Donkey, we have had this exchange before, and I have cited the Constitution to you before -- you really seem to be intent on lying on this point.  One more time:

Constitution of the State of Colorado, Article XVIII, Section 14 (d):  "Notwithstanding the foregoing provisions, no person, including a patient or primary care-giver, shall be entitled to the protection of this section for his or her acquisition, possession, manufacture, production, use, sale, distribution, dispensing, or transportation of marijuana for any use other than medical use."

Do you still not see the word "dispensing"?  You are very clearly wrong, and anyone who can read can see so -- are you capable of admitting just this (repeated) mistake, or are you determined to delude people who do not read long or complicated sentences?

Donkey Hotay
Donkey Hotay

The word Dispensary does not appear anywhere in Amendment 20.

The word "dispensing" does not appear anywhere in the Provisions of Amendment 20.

The proponents of Amendment 20 clearly stated that "sales of marijuana would REMAIN ILLEGAL" if the amendment were passed.

Robert Chase
Robert Chase

I am fully aware of the distinctions between Federal and State law, attended two of Chris Bartkowicz' motions hearings and his trial, and I did not write anything which could be construed as "lack of enforcement = legal".

The word "dispensing" does appear in Article XVIII, Section 14 of the Constitution.

The word "dispensing" does appear in Article XVIII, Section 14 of the Constitution.

The word "dispensing" does appear in Article XVIII, Section 14 of the Constitution.

Stop beating a dead horse!  Neither of us can make the language of Amendment 20 any clearer than it is, but you are deliberately trying to mislead people (a la John Suthers) as to its import.

Donkey Hotay
Donkey Hotay

Only a deluded idiot would claim that lack of enforcement = legal

Just ask Chris Bartkowicz or Doctor Reefer.

The word dispensary does not even appear in Amendment 20,

The proponents of Amendment 20 clearly stated in the pre-election voter disclosure that "SALE of Marijuana would REMAIN ILLEGAL" if A20 were passed.

Robert Chase
Robert Chase

What ridiculously tired rhetoric!  Article XVIII, Section 14 of the Constitution does far more than that -- it did in fact implicitly allow caregivers to sell cannabis to patients, and the proof is the burgeoning of dispensaries in the year prior to the passage of SB10-109 and HB10-1284 and the impunity with which they operated.  You are unlikely to persuade anyone of your simplistic glossing over of the Constitution, least of all me.  Apparently it has not occurred to you that the about the only people reading this who are susceptible to your claim that dispensaries operated illegally are just some of those now operating them or working in them.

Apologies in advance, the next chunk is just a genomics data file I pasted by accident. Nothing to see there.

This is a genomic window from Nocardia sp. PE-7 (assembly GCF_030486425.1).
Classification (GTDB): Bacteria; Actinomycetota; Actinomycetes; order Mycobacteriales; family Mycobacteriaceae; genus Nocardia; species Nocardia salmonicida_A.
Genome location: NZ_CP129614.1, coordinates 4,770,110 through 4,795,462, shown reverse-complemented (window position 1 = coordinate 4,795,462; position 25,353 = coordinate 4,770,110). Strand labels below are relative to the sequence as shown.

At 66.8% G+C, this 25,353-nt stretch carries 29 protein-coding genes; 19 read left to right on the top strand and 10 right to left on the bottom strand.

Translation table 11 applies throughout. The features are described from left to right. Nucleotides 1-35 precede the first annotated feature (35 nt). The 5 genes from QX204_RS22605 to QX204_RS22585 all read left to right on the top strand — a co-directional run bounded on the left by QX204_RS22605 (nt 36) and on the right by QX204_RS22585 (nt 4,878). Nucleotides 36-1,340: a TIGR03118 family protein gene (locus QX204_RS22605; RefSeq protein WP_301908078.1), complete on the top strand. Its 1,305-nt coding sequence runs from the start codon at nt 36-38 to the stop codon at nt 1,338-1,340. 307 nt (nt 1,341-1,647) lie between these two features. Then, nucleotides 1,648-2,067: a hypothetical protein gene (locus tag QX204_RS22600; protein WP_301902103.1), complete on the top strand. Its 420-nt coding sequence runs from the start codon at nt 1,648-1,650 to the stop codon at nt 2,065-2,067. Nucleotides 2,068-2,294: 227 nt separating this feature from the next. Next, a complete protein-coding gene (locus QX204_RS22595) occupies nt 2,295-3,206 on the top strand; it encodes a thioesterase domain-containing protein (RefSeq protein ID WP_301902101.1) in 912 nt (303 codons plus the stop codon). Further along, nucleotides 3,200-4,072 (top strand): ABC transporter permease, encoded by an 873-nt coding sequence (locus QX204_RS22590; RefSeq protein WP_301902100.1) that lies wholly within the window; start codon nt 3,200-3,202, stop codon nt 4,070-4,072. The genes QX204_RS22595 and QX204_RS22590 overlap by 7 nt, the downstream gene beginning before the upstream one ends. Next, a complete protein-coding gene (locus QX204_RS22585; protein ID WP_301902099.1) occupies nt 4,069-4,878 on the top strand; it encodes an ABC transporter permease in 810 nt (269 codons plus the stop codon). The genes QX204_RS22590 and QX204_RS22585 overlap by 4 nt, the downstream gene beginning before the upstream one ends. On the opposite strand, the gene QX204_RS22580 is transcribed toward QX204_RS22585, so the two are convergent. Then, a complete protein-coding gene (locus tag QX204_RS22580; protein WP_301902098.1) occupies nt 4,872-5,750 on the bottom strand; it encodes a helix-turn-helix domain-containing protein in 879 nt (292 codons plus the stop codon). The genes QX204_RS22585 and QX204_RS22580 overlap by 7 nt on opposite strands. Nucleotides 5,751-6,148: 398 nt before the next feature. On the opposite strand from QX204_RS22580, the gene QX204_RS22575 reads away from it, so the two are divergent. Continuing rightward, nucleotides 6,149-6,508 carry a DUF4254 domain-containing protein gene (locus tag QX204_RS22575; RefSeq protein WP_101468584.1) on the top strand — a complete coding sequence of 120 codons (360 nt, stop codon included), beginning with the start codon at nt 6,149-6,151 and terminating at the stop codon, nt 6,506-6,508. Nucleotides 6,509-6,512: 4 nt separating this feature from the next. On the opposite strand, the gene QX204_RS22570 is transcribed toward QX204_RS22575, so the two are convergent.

Donkey Hotay
Donkey Hotay

Amendment 20 allows you to GROW YOUR OWN ... 

... or appoint a private individual primary caregiver to grow or obtain it for you.

What part don't you comprehend?

Monkey
Monkey

This is a good thing. Most MMC owners are easily lured by words like "regulation" and "legitimate" and fall into traps their "investments" prevent them from seeing. If this weed bank thing went through, I fear many businesses would have trusted the same people who steered them wrong in the past and actually put their money in a place that could be seized. At the beginning I thought the weed bank thing was the DEAs idea, kind of like a joke to see if the industry is really that stupid. Now I realize the industry is just desperate and unfortunately, desperate people often get taken advantage of, again and again. Cash is GREAT!!! The financial institute has no business in your weed transactions, any patient who buys weed with a plastic card is not paranoid enough, you too have been fooled by your captives and it's time you realize those purchases are evidence against you.

Lady
Lady

Highlight of the day: Miguel's calling out of the lil bitches from MMIG, thank you Miguel, you made my day, that was fucking CLASSIC. We come for our three minutes, we stay for the emotional breakdowns and name calling! 

Corey Donahue
Corey Donahue

Funniest thing happen there that was missing out in this report.  A majority of people, both cannabis supporters and law enforcement, called for the repeal of Hb-1284, Hb-1043 Sb-109 and to return to the constitution.  Because everything they are doing out side the constitution is...well...a crime so, every solution they come up with will put them further down the criminal rabbet hole.  Eventually everyone will realize the only protection we can have is through the constitution but it's fun to pretend that these bills they are trying to pass are going to protect us better from the Feds then our constitution.